The ex-officials, Cheryl Scarboro, a law partner at Simpson Thacher & Bartlett, and Greg Andres, a partner at the law firm Davis Polk & Wardwell, respectively headed the Securities and Exchange Commission Enforcement Division FCPA unit and the Department of Justice Criminal Division fraud section. They spoke at an FCPA and anti-corruption seminar at the New York City Bar Association.

from Financial Regulatory Forum:

The JOBS Act at age two – prodigy or enfant terrible?

By Stuart Gittleman, Compliance Complete

NEW YORK, Apr. 3, 2014 (Thomson Reuters Accelus) - The financial services industry is still getting used to the two-year old JOBS Act, as funds gingerly begin to explore new general-solicitation freedoms and "crowdfunding" venues sort through the rules, speakers said at a Fordham Law School forum in New York.

As mandated by the JOBS – or Jumpstart Our Business Startups – Act enacted in April 2012, the Securities and Exchange Commission has adopted rules for general solicitations that became effective in September 2013, and is reviewing comments to a December 2013 set of proposed crowd-funding rules.

from Financial Regulatory Forum:

Book by high-profile author Lewis may spur high-frequency-trading reform push, success unclear

By Emmanuel Olaoye, Compliance Complete

WASHINGTON/NEW YORK, Apr. 2, 2014 (Thomson Reuters Accelus) - During a clip on Sunday night's "60 Minutes" program, host Steve Kroft asked bestselling author Michael Lewis why he was so opposed to high frequency trading.

"If it wasn't so complicated, it would be illegal," said Lewis, who is the author of a new book called "Flash Boys: A Wall Street Revolt."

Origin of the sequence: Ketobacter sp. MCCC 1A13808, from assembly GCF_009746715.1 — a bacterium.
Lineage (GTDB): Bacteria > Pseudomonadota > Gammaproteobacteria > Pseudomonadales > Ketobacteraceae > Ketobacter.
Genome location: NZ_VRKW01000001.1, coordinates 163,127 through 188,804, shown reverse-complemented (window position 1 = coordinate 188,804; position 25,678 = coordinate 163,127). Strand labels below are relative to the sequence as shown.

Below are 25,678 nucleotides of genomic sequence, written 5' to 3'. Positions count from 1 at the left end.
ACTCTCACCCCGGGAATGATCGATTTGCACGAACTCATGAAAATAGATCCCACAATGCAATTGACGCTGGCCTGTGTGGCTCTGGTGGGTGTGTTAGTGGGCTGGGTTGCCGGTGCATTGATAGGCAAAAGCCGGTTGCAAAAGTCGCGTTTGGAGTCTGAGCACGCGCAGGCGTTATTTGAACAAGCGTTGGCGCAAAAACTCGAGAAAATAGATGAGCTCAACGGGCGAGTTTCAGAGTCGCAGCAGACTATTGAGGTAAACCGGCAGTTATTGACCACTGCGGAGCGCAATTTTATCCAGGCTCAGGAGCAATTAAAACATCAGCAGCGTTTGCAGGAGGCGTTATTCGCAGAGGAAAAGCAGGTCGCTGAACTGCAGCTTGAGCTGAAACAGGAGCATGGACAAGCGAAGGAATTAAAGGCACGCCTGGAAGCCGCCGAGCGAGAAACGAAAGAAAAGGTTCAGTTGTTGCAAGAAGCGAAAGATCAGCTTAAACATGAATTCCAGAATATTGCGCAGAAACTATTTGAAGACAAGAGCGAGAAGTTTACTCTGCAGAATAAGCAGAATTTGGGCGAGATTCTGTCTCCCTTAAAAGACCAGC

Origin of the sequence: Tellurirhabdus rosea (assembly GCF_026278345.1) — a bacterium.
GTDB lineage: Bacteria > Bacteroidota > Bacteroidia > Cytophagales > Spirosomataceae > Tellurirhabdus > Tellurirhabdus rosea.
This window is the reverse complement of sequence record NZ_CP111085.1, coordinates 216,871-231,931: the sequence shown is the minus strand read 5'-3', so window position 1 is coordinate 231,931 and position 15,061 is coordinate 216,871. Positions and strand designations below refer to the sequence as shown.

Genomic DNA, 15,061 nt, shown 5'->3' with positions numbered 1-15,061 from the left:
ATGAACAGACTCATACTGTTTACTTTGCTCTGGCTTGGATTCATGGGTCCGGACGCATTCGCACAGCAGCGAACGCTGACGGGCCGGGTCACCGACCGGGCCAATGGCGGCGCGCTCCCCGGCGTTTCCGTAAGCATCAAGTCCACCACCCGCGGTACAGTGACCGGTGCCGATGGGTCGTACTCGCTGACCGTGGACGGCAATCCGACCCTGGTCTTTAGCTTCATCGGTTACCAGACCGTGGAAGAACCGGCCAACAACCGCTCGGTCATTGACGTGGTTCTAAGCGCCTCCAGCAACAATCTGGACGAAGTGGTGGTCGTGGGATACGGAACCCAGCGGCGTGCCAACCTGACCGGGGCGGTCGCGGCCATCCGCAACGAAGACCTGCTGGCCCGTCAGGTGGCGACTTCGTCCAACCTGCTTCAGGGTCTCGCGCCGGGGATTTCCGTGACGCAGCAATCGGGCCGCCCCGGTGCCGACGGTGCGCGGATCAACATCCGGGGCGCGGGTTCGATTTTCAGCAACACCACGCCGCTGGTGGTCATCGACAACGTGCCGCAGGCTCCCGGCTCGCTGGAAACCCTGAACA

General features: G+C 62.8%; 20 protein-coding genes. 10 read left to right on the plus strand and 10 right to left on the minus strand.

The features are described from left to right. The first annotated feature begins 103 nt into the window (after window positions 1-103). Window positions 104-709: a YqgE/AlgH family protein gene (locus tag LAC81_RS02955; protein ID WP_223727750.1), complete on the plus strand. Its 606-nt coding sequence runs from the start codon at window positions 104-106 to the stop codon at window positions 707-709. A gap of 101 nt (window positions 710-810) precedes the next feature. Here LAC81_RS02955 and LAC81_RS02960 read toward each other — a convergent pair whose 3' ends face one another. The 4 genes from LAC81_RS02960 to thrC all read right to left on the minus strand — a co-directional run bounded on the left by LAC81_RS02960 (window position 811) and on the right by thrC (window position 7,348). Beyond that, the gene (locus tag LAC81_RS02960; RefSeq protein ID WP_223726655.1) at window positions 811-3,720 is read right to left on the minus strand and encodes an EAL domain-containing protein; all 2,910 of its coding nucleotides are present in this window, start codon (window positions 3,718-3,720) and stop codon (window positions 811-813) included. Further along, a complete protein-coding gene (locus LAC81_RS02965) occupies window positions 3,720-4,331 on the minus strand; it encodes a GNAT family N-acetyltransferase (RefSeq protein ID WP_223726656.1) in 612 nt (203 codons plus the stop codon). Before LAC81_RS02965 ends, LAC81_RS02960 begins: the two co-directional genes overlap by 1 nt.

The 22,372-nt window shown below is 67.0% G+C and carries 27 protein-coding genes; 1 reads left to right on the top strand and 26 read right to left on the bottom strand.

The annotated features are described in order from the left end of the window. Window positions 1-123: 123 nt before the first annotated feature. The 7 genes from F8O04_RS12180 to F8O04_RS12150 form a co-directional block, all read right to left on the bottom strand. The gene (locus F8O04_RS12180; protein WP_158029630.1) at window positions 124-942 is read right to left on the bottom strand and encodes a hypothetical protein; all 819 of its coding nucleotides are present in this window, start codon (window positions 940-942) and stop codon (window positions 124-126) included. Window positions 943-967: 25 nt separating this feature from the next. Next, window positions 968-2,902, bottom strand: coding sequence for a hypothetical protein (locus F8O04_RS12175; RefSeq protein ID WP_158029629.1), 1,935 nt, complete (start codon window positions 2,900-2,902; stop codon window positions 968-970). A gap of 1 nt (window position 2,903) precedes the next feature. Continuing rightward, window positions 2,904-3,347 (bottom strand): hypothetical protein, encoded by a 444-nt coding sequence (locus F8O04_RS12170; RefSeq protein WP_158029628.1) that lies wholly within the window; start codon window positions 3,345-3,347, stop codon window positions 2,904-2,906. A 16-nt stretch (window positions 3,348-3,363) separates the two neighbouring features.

from Breakingviews:

Rob Cox: GE should put itself up for sale

By Rob Cox
The author is a Reuters Breakingviews columnist. The opinions expressed are his own.

General Electric should sell itself. If that sounds like an April Fools’ Day joke, think again. It’s a real proposal on the ballot at the industrial group’s annual meeting. Setting aside the absence of any obvious buyer for the $260 billion company, the proposition illustrates the kind of shareholder democracy gone wild that many boards, and even some regulators, would like to squelch. They have half a point.

from Breakingviews:

Activists crash dealmaker party

By Reynolds Holding
The author is a Reuters Breakingviews columnist. The opinions expressed are his own.

Activists are crashing the dealmaker party. Shareholder lawsuits, cross-border mergers and defender-in-chief Marty Lipton will play supporting roles at the annual New Orleans confab for M&A attorneys and bankers. Aggressive investors shaking dozy boards are this year’s headliners. Their increasing presence at the gathering reinforces a growing power.

from MuniLand:

The SEC’s new municipal adviser rule is not confusing

Governing.com ran a story titled “Why's the SEC's New Municipal Advisor Rule So Confusing?” Actually the new rule, although not yet finalized, is not confusing. There are resources for muniland participants to understand how it will be implemented and what responsibilities muni advisors have towards their clients. In fact, I have never seen a better rollout for a new regulatory effort.

Here is a roadmap:

As directed by Congress in the 2010 Dodd Frank legislation, the SEC published the definition of a municipal adviser last September. Over 1,100 municipal advisers have registered with the SEC and MSRB (registrations here including a downloadable list). Reuters detailed what happened last January: